Stone fruit trees, curly leave and parsley

Discussion in 'Planting, growing, nurturing Plants' started by Flatland, Sep 17, 2016.

  1. Flatland

    Flatland Member

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    I have been told that if you plant parsley around stone fruit trees they don't get curly leaf. Has anyone heard of this and is it so? I am going to try it anyway as I like parsley and I figure it can't harm. Parsley is something I like to graze on as i walk around the garden and as it is high in iron I think my grazing habit is probably a good one to indulge.
     
  2. songbird

    songbird Senior Member

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    if you can get it to grow i'm sure it won't hurt. i love it too
    as i also like cilantro, dill, fennel, carrots, radish (sprouts),
    and many other edibles. doesn't hurt to try and any that
    take increases the diversity. just be wary that some can
    go kinda wild and crazy (dill, fennel) but i really like the
    flower tops, they have a lot of flavor...

    i haven't heard anything of this particular effect.
     
  3. Almondblossom

    Almondblossom New Member

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    Heard of using chives under apple trees.
     
  4. Flatland

    Flatland Member

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    is that for coddling moth?
     
  5. Bryant RedHawk

    Bryant RedHawk Junior Member

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    Curly leaf disease is caused by a fungus, Taphrina deformans. While it is possible that some exudates from parsley might inhibit the spores of Taphrina deformans from blooming it is not likely it would prevent an outbreak when conditions for the spores to bloom are right. This is usually when there is high moisture present along with temps in the 60 -70 f range. A better method of control would be to rake up and remove all leaf debris along with pruning of infected branches. This material should be taken away and burned or doused in chlorine bleach to kill the spores and fungus.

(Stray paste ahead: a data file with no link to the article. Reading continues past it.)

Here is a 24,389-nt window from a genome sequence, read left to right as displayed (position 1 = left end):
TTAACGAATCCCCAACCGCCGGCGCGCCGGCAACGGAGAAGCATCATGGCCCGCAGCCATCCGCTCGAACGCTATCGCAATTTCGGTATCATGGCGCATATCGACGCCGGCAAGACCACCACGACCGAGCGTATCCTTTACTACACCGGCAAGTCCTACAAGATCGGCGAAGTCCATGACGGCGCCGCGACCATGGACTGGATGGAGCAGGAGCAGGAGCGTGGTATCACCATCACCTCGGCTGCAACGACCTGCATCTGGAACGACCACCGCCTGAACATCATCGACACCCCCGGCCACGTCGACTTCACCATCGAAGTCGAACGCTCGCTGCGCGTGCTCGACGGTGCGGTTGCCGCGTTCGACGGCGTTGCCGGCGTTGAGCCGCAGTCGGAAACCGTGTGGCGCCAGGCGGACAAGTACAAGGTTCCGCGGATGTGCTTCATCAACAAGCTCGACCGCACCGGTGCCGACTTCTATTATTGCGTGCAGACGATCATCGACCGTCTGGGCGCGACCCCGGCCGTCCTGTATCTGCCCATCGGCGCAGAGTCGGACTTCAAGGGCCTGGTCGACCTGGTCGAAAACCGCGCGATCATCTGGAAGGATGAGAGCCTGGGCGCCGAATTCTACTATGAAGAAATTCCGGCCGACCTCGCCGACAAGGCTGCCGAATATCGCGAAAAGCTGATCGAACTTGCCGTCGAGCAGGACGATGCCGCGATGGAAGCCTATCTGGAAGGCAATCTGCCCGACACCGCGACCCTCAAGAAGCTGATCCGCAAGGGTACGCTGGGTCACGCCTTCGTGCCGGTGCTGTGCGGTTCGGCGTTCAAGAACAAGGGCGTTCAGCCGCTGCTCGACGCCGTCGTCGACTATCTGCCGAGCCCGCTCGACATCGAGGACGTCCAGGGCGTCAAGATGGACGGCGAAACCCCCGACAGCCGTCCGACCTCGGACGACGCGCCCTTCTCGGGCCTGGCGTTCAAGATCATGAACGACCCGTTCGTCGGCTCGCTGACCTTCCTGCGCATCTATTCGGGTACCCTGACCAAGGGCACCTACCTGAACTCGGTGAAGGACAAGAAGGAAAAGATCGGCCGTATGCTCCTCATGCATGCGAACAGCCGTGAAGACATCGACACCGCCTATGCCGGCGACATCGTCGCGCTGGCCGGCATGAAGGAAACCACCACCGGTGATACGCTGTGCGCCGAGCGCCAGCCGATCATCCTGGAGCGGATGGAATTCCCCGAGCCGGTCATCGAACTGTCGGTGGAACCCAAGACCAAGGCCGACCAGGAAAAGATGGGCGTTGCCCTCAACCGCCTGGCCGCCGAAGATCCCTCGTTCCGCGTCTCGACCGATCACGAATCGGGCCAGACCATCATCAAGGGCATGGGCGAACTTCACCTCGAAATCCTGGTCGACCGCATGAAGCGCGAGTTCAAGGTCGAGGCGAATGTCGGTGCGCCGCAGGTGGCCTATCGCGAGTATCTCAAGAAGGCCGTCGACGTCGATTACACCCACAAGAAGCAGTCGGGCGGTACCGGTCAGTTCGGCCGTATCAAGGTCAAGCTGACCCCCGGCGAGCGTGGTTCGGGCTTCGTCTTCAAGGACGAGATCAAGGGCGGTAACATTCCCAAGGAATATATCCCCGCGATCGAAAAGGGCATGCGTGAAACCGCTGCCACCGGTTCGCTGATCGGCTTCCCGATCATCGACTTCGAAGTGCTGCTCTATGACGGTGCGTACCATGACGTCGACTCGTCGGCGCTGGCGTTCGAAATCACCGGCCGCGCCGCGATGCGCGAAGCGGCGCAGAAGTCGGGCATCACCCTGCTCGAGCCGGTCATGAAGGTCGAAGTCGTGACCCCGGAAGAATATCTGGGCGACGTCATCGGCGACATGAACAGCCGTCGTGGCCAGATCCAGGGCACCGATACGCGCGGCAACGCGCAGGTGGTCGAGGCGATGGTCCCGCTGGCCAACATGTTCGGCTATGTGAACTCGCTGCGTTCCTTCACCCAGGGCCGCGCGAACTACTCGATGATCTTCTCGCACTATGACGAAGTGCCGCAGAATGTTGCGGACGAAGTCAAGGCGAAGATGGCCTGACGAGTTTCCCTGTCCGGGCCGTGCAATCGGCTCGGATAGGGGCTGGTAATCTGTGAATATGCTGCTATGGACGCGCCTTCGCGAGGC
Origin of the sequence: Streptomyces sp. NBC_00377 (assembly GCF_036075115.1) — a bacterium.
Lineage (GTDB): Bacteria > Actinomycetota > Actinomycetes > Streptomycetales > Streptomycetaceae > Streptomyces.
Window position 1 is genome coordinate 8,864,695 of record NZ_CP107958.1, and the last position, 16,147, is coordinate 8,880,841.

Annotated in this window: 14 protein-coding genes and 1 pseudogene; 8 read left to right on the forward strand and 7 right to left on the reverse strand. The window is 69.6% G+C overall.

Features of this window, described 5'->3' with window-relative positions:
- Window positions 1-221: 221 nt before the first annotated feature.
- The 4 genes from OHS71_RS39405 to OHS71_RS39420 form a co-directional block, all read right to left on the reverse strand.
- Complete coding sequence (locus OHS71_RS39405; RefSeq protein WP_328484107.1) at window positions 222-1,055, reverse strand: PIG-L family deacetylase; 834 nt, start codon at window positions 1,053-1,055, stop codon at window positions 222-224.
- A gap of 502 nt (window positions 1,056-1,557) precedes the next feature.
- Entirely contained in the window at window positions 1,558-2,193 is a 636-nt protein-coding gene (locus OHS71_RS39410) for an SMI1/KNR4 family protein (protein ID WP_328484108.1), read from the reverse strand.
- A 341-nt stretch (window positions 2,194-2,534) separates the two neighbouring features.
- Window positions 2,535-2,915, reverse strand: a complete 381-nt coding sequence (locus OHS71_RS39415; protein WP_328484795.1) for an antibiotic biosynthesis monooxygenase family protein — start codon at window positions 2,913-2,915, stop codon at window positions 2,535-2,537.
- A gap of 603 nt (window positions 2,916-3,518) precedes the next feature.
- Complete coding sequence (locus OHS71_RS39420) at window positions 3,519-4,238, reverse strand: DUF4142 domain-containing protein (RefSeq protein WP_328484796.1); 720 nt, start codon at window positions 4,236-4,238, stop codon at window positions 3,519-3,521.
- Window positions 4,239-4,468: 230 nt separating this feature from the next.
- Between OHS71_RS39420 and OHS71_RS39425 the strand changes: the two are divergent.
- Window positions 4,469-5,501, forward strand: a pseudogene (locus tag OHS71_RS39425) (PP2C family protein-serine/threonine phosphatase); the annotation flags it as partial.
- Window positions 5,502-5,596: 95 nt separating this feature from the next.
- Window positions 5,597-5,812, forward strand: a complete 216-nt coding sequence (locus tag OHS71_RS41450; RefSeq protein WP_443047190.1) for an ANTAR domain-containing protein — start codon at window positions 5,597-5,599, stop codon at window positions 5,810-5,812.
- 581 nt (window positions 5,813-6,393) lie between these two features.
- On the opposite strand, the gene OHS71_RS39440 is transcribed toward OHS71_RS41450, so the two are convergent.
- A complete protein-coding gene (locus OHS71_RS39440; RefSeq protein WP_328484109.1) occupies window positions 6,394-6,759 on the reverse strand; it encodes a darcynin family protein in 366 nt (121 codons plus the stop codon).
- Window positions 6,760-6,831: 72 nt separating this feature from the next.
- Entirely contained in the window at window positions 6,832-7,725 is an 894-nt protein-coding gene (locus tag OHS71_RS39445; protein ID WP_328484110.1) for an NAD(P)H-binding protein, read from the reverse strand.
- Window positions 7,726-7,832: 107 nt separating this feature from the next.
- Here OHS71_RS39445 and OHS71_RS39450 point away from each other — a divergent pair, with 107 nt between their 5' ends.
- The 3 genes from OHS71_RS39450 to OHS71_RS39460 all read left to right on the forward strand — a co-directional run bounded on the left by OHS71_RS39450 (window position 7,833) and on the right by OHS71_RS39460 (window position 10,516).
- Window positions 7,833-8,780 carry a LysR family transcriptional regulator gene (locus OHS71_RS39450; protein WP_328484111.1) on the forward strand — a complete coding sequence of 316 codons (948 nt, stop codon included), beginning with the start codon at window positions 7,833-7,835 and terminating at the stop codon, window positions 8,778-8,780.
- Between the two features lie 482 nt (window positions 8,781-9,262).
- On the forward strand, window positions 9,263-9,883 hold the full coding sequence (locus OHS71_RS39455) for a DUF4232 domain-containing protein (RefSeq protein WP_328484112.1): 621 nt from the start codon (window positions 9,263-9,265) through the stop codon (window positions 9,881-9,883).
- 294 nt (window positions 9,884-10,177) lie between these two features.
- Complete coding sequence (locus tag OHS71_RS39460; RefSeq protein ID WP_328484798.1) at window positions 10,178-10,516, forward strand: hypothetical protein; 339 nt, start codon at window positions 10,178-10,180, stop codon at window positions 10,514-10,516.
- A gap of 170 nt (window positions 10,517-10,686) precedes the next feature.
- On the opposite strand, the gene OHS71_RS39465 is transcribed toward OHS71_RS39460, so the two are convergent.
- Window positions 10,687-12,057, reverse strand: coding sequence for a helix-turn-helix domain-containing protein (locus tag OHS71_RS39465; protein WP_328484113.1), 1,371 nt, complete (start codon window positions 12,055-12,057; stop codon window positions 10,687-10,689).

For early prevention I like to use multi plantings of aromatic, oil producing herbs, they seem to help but if the conditions get right the spores will bloom. I have also tried using sacrificial plants to see if I could redirect spore bloom, it was a failure since the fruit trees still got some infection. My best results were to dry the leaves after rains along with keeping the ground covers short until the leaves were fully developed. To dry the leaves quickly after rains I keep the branches separated and occasionally use a fan to move air through the trees to remove moisture before the spores have a chance to bloom.
     
  6. clicksun

    clicksun New Member

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    Good thing to know about some information regarding parsley. For one thing, I was thinking to grow some of them in our farm. I don't know on how to plant it perfectly then I found this article on "How to grow parsley?" I'm sharing it to you, you might be interested to know more.
     
  7. songbird

    songbird Senior Member

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    Bryant, you have not seen the soil community deal with
    fungal spores?

    if you can burn such things and turn them into biochar and
    get some woodgas from them i would call that at least
    only a mild letdown. i try to burn as little as possible. i want
    all my organic goodies going towards feeding the soil
    community and we don't tolerate smoke of any kind well at
    all (i'm envious of those who can play with such things as i
    did have fun making charcoal once and would love to cook
    outside once in while using a rocket stove and to be able to